Sudan or Chad?Why Darfur Sudan regrets the turn of colonial fortunes

Displaced Masalit people in Darfur, Sudan

In our series of letters from African journalists, Zeinab Mohammed Salih writes that some face attacks again in the troubled region of Darfur on the day they joined Sudan a century ago.

short grey lines

short grey lines

“I wish we could join Chad instead of Sudan,” said Saad Bahar Adin, who holds the title of Sultan of Dalmasalit, a vast area that stretches along the border between the two countries.

Wearing a headscarf and sultan robes, the traditional leader made the remarks while addressing dozens of Masalit, mostly black farmers, who were sitting under a neem tree for the summer, overlooking Chad’s Adecon town.

Earlier this month, they fled an attack on the town and neighboring villages by Arab militias known as the Janjaweed, which are linked to the Sudanese government’s Rapid Support Forces (RSF).

About five people were killed and 37,000 were made homeless in the violence, part of a long-running dispute between black Darfur farmers and Arab nomads.

The conflict was racist and many Arabs used the derogatory term “nawab” to refer to Masalit, referring to slaves.

“We don’t let the nawab go down the mountain, we can’t go up, and when we find them, we shoot them,” said the 23-year-old wife of an RSF officer from the village of Sanidadi. Many Arab militias launched attacks there. “But when they find our cattle, they grab and eat them.”

french conquistador

Dalmasalit is located in Western Darfur, but parts of it are located in eastern Chad due to the borders drawn during the colonial era.

Most of the sultanate was incorporated into Sudan 100 years ago, in 1922, following an agreement between its then leader, Sultan Bahar Adin, the French government, and the British government, which ruled the rest of Sudan.

Jean-Joseph Fiegenschuh French officer and explorer killed in an ambush in Bir Taouil on 4 January 1910 during an armed reconnaissance in the Masalit region (now Darfur)

French officer Jean-Joseph Fiegenschuh and most of his men killed in the Masalit region, January 1910

Dalmasalit is the only region in Sudan that has never been colonized. The Masalites twice defeated the French army in January 1910 and November 1910 as it attempted to expand its empire east from what is now Chad.

One of the symbols of the Masalite resistance to the invaders at that time was the town of Krenik.

But last month, the towns home to many displaced Masalit communities were brutally attacked. RSF is accused of carrying out the raid that killed more than 200 people, including children and the elderly.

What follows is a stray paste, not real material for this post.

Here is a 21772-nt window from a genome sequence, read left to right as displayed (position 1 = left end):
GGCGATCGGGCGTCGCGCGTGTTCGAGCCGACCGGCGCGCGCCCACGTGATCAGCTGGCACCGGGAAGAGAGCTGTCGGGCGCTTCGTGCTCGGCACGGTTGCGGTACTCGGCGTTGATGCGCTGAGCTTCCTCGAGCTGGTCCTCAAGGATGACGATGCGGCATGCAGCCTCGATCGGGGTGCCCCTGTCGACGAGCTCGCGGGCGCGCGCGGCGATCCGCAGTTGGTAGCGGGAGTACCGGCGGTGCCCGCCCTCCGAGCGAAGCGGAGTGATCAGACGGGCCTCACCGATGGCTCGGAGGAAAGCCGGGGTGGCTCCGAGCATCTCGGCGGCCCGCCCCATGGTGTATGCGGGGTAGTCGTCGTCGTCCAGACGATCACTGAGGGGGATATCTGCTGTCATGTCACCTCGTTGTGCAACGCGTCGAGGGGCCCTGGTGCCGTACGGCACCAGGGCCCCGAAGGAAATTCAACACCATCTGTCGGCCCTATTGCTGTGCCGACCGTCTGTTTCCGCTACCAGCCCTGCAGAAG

The smoldering remains of the village of Chero Kasi are seen here on September 8, 2004, a day after Janjaweed set fire to the village during violence in Sudan's Darfur region

Many villages burned in protracted conflict in parts of Darfur

In the town, about 80 kilometers (50 miles) east of the city of Geneina, nearly all houses were burned – even livestock.

This is the latest outbreak of violence that has devastated Darfur since 2003.

Hundreds of thousands were killed and more than 3 million fled their homes – some of them displaced five times, living in camps or government buildings.

‘Sad and bad for unity’

For some in Masalit, this was the final straw.

“Many people I know are going to Chad. It’s sad and bad for Sudan’s reunification, but I understand how people are feeling, especially after the last massacre,” said Khatim Kadim, an activist from Kreinik. Hatim Abdallah said.

A Masalit woman in Darfur, Sudan

Masalit community says they have faced racism for years

The once majestic Masalit was deeply indignant, saying successive governments had promoted “Arabism” — neglecting blacks in basic services such as education, health care and electricity.

French conquistadors, whose power is gradually weakening, have accused Omar al-Bashir, who was ousted as president in 2019 after nearly 30 years in power, of weakening them militarily.

While arming Arab militias, his regime made a concerted effort to confiscate their weapons.

“They lack arms and that is why they are in this situation,” said Mohamed Abdallah Addouma, a human rights lawyer and former West Darfur governor.

There are indeed some armed groups in Masalit, but they are not part of a peace deal signed by the government and other groups in Juba, South Sudan’s capital, in 2020 – now they all share power and access to Darfur’s mineral wealth.

“Former rebels as part of JPA [Juba Peace Agreement] Most belong to the Zachuan community. They live in northern Darfur and want the Masalits under their command, rather than independently arm and lead themselves,” Mr Aduma said.

Referendum forgotten at war

In the case of the 1919 agreement with France and Great Britain, 75 years later, in 1994, there will be a referendum that will let the Masalites decide whether they want to stay in Sudan, join Chad or choose independence – it is the people After nearly three years of military operations, South Sudan conducted exercises in 2011 against what they see as successive Arab-led governments politically and economically marginalized.



But the Masalit referendum failed – they didn’t push because “Bashir’s government has created so many wars in the region and people forget about it”, said Dr Tawheeda Yousif, a senior Darfur state government official.

As he now reflects on the plight of his people, Sultan Saad Bahar Adin said joining Chad would be a safer option because it has “strong security institutions”.

“People know this and the government there will protect them. But there is no state and very weak protection here,” he said.

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